As for the recalibration or realignment of the rationalisation plan, we are supportive of the proposal that Governments provide rent-free or rent-subsidised premises. However, we wish to underline that any proposal for further rationalisation, which could include the closure of UNICs in the event of these conditions not being met, must necessarily be in consultation with the host countries, other countries served by these Information Centres as well as the regions involved, taking into account the distinct characteristics of each region. The importance of the UNICs in developing countries cannot be overstated where modern means of communications are not always available, and where these, as a consequence, strengthen the flow of information and assist greatly in addressing disparities faced by developing countries in access to information and information technology.

We continue to be impressed by the progress of the United Nations website which is a primary source of information about the Organisation and its activities, and continued to be relied upon by most delegations. We would reiterate, however, that the modern must not be at the cost of the traditional, especially true for the developing countries, where the vast majority still continues to be dependent on traditional means of communications such as the radio and the print media. The balance that the DPI has hitherto managed between the new and the old must continue to be maintained.

As regards the print products of DPI, we remain convinced of the value of their contribution in promoting awareness of the role and work of the United Nations. The same applies to the outreach services. We share the emphasis on outreach to civil society and NGOs as one way of promoting UN activities at the people’s level by helping improve access to information by all nations and peoples. We welcome, in particular, the orientation of the UN Chronicle, both print and on –line editions, towards educational outreach, and would encourage its greater involvement with civil society organisations and institutions of higher learning.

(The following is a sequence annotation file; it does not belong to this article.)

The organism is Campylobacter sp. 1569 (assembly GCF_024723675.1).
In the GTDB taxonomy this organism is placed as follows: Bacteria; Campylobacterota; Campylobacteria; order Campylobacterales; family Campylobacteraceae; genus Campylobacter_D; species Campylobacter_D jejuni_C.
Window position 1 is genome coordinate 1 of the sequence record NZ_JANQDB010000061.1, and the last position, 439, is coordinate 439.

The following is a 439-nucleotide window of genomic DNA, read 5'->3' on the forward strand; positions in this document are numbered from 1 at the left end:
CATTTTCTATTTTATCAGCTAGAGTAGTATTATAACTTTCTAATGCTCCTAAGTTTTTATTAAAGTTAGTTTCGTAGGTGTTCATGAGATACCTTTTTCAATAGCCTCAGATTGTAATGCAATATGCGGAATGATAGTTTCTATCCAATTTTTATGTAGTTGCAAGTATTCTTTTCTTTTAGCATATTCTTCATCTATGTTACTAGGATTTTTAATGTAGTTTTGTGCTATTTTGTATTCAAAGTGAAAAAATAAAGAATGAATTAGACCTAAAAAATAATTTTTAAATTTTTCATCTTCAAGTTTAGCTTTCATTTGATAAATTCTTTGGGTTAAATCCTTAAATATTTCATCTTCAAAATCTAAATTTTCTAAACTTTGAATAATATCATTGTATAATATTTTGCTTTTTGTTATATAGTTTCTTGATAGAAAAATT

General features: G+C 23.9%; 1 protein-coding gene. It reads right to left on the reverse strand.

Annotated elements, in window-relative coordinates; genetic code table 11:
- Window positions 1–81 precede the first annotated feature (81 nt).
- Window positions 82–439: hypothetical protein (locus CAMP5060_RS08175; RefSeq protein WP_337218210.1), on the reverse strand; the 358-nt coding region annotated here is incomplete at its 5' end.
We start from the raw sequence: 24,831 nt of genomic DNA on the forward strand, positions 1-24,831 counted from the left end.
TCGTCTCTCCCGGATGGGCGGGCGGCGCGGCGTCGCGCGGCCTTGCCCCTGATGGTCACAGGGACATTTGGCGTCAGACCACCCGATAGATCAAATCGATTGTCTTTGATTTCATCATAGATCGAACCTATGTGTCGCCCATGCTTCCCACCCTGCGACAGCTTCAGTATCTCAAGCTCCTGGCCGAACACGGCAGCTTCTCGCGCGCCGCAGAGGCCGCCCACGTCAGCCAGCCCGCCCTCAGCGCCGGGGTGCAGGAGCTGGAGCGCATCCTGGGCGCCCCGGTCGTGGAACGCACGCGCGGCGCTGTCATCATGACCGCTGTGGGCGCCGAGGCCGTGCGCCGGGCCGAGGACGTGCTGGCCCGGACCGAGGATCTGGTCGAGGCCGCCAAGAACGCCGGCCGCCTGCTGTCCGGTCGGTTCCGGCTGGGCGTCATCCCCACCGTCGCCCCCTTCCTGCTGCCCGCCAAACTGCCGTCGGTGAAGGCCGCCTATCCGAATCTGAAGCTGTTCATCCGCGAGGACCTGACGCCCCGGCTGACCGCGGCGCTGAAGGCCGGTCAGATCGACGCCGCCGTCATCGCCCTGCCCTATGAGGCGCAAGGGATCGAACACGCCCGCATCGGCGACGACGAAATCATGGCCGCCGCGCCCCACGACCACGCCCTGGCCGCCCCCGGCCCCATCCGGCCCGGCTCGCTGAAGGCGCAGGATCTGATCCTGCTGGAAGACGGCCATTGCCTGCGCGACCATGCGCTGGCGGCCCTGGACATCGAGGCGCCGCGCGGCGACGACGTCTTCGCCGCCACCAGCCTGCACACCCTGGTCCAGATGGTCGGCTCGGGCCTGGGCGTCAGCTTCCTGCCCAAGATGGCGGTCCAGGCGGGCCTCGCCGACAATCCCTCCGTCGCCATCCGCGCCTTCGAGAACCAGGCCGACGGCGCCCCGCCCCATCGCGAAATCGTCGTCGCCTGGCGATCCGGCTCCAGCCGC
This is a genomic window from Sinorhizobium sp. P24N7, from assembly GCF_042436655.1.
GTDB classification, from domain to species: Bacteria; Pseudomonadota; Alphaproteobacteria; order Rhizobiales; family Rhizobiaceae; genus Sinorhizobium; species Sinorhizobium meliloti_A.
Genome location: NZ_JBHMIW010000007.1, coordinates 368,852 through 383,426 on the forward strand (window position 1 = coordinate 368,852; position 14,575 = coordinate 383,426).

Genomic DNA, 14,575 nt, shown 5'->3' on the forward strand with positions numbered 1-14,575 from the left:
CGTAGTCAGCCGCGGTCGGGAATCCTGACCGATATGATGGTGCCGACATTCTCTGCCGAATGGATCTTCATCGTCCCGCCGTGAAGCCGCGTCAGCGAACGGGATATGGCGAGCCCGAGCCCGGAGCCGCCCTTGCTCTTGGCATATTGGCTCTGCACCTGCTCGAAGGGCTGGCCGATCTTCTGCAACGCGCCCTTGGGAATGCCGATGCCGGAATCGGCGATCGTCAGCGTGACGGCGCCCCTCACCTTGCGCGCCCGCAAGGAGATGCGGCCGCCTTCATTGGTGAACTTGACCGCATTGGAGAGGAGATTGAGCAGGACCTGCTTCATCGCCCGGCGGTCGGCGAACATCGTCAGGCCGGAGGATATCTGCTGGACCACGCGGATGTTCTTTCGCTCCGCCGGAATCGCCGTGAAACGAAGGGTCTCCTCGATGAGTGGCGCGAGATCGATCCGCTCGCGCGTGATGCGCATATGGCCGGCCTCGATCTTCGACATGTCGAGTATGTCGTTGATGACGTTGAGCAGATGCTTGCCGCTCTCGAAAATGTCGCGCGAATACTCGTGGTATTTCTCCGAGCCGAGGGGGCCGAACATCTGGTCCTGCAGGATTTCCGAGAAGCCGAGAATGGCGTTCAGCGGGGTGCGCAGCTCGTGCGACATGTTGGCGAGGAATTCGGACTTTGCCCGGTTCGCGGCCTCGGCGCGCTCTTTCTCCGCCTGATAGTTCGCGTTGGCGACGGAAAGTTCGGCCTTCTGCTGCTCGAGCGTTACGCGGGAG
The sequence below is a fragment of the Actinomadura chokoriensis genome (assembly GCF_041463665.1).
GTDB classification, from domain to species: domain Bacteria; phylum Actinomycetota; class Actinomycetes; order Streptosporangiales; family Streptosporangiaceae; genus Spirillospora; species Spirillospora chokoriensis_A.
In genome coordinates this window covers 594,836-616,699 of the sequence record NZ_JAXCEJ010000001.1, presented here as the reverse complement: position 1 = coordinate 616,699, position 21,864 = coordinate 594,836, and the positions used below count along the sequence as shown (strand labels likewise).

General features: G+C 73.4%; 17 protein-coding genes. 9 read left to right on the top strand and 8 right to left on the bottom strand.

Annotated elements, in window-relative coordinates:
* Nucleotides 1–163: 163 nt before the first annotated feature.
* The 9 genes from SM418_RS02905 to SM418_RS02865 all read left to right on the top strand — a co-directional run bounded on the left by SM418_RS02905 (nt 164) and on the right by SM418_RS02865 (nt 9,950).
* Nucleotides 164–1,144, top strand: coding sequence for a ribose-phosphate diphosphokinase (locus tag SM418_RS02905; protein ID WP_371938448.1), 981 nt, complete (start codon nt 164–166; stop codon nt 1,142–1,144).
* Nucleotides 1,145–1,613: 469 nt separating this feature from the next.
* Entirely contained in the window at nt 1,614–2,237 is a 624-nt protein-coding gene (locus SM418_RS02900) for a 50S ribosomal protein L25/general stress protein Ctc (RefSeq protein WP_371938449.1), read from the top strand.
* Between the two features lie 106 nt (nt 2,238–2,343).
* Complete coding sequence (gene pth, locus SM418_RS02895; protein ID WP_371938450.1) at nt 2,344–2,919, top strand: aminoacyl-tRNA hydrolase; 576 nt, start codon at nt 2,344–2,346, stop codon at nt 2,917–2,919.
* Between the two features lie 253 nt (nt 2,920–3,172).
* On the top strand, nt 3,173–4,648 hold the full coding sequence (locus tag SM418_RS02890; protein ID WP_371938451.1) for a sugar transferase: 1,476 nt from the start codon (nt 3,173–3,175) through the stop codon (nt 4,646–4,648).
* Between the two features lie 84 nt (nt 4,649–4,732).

On the relationship between DPI and the Department of Peacekeeping Operations, we would continue to urge that the two Departments work in closer tandem, with the objective to raise awareness about United Nations peacekeeping, particularly relevant given the present surge, as also to project more successfully the achievements of peacekeepers, both in the developed and developing world. While there is a definite paucity of such information in the first instance, in the case of the latter, such publicity could also serve as an incentive to those countries to continue to contribute to UN peacekeeping. We are appreciative of the efforts undertaken by the Department in the case of the United Nations Stabilisation Mission in Haiti and look forward to an equally pro-active approach by DPI and continued DPI-DPKO collaboration in the United Nations Missions in the Sudan and the Democratic Republic of the Congo.

Mr. Chairman,

We are pleased to note that the reorientation exercise launched within the Department in 2002 is now complete and a transformed DPI with a sharper focus, with the target audiences defined and the tools well in place, is serving the rest of the UN system well. We shall endeavour through this Committee to ensure that the DPI is made stronger and more effective as it attempts to spread the message of the United Nations in all parts of the world.

Thank you, Mr. Chairman.